Here at 3D Rapid Print, one of the fastest growing 3D Printing companies in the Thames Valley, we like to keep abreast of the latest innovations in 3D printing.
On January 23rd 2020, it was announced that 3D printing had given a voice to the 3,000-year-old mummified remains of the ancient Egyptian Nesyamun. He worked as a scribe and a priest at the Karnak Temple Complex during the reign of the pharaoh Ramses XI, and the inscriptions on his coffin proclaimed that his dying wish was to be able to speak in the afterlife. The researchers’ work was published in the journal nature, marking the first time that the voice of a dead person had been recreated this way. In 2013, Royal Holloway, University of London electronic engineer David Howard created a device the uses 3D printed vocal tracts to create specific vowel sounds. Named the Vocal Tract Organ, it served as the inspiration for the project.
In September 2016, CT scans were done on Nesyamun’s remains that showed enough of his throat remained undamaged to enable the dimensions of his vocal tract to be measured. From this, a computer model of it was made, from which a physical replica was 3D printed. This was used to replace the horn in a loudspeaker similar to the sort used on ice cream vans. Next, the modified loudspeaker was connected to a computer that synthesized the sound of an artificial larynx. The resulting sound from the replica vocal tract represented a vowel that fell between the “e” in “bed” and the “a” in “bad,” making it reminiscent of the sound of a bleating sheep.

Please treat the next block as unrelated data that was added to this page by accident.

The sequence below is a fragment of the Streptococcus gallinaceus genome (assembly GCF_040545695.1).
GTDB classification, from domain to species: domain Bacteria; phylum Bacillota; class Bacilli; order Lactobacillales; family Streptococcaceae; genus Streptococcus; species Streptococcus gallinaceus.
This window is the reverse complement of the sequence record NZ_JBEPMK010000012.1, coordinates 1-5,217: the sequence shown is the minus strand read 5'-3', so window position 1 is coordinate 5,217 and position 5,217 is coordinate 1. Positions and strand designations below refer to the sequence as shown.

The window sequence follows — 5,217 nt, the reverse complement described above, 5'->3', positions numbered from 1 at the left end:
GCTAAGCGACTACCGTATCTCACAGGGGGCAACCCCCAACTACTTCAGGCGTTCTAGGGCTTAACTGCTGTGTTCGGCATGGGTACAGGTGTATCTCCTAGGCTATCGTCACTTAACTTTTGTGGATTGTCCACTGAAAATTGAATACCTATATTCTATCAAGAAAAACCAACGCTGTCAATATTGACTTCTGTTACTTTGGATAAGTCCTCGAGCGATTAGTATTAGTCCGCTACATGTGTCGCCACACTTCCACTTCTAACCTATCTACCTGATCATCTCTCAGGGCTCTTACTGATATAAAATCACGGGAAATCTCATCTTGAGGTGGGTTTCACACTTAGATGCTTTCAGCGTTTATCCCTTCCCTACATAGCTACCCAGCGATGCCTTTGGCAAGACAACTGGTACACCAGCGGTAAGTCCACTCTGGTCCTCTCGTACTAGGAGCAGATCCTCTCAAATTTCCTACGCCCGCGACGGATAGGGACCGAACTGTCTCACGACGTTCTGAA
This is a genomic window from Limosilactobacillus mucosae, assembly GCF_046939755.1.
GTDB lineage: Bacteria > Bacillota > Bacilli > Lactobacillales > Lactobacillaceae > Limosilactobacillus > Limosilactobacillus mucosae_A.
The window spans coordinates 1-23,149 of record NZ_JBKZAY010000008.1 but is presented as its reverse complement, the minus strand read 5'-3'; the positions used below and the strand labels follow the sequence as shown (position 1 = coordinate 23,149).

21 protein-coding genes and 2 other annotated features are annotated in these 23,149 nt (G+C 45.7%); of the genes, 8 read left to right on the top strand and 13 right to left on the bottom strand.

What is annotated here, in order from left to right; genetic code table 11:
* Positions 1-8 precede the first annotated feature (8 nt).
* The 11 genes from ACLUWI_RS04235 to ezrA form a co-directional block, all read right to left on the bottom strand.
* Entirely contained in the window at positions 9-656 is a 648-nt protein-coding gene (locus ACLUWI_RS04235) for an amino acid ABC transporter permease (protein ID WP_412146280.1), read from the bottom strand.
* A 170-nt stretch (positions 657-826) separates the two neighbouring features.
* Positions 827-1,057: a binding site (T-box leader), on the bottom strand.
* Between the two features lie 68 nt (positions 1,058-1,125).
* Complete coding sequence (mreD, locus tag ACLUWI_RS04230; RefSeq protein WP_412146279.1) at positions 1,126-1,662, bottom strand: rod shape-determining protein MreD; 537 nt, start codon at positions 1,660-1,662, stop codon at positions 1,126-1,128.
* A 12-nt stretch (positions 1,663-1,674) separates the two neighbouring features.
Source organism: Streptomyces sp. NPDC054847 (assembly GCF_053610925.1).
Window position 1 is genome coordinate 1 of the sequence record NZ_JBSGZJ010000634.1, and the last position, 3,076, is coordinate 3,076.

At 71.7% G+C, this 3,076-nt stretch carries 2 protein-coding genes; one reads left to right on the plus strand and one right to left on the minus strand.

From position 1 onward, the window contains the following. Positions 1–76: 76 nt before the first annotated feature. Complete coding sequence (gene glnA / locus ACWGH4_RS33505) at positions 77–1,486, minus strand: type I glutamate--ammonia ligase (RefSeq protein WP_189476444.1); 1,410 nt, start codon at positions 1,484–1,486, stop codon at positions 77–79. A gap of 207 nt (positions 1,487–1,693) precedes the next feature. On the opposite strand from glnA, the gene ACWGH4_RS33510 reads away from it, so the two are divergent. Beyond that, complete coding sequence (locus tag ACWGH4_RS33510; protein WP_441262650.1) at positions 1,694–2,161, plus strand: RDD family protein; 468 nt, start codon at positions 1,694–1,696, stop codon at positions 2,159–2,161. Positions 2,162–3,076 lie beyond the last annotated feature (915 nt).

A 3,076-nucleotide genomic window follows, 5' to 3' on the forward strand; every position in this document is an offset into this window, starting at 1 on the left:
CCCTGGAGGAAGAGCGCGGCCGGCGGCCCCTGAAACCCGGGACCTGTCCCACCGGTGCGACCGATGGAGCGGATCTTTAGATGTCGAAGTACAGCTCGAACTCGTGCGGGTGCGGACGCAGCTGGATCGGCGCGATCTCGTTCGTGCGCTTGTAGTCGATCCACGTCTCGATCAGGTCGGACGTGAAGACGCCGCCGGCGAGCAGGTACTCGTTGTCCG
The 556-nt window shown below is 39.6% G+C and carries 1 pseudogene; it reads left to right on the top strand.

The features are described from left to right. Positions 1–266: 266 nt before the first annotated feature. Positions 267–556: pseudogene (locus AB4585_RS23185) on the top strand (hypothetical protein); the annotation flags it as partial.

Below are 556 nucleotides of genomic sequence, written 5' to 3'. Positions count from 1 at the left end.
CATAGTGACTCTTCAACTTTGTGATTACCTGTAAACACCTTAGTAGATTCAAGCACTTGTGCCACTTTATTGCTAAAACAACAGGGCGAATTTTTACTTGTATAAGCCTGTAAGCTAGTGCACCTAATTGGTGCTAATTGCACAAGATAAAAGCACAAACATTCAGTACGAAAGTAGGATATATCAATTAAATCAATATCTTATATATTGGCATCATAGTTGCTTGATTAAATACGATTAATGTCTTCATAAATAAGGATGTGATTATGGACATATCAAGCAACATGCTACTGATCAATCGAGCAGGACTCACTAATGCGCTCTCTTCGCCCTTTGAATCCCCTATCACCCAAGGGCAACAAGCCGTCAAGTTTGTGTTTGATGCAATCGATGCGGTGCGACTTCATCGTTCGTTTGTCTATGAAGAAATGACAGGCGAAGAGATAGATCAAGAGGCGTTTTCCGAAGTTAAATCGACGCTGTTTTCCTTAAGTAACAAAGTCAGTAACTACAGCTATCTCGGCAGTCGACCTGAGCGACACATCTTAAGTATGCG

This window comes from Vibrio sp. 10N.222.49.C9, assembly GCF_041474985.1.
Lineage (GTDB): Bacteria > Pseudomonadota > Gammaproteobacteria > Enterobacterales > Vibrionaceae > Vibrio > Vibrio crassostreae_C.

Unfortunately, Nesyamun’s tongue had atrophied and his soft palate was missing, making it unlikely that the researchers would be able to recreate running speech this way. Nonetheless, the researchers hope to have Nesyamun speak full sentences by modifying their computer model, for example by approximating the size and movement of his tongue and the position of his jaw. Previous efforts to recreate the voices of ancient humans include 5,300-year-old Ötzi the Iceman, whose mummified remains were discovered in the Italian Alps in 1991. However, in this case his voice was approximated via digitally recreated vowel sounds.
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Disclaimer: Featured image of “Tuts Tomb Opened” is in the public domain in the United States. This applies to U.S. works where the copyright has expired, often because its first publication occurred prior to January 1, 1925, and if not then due to lack of notice or renewal.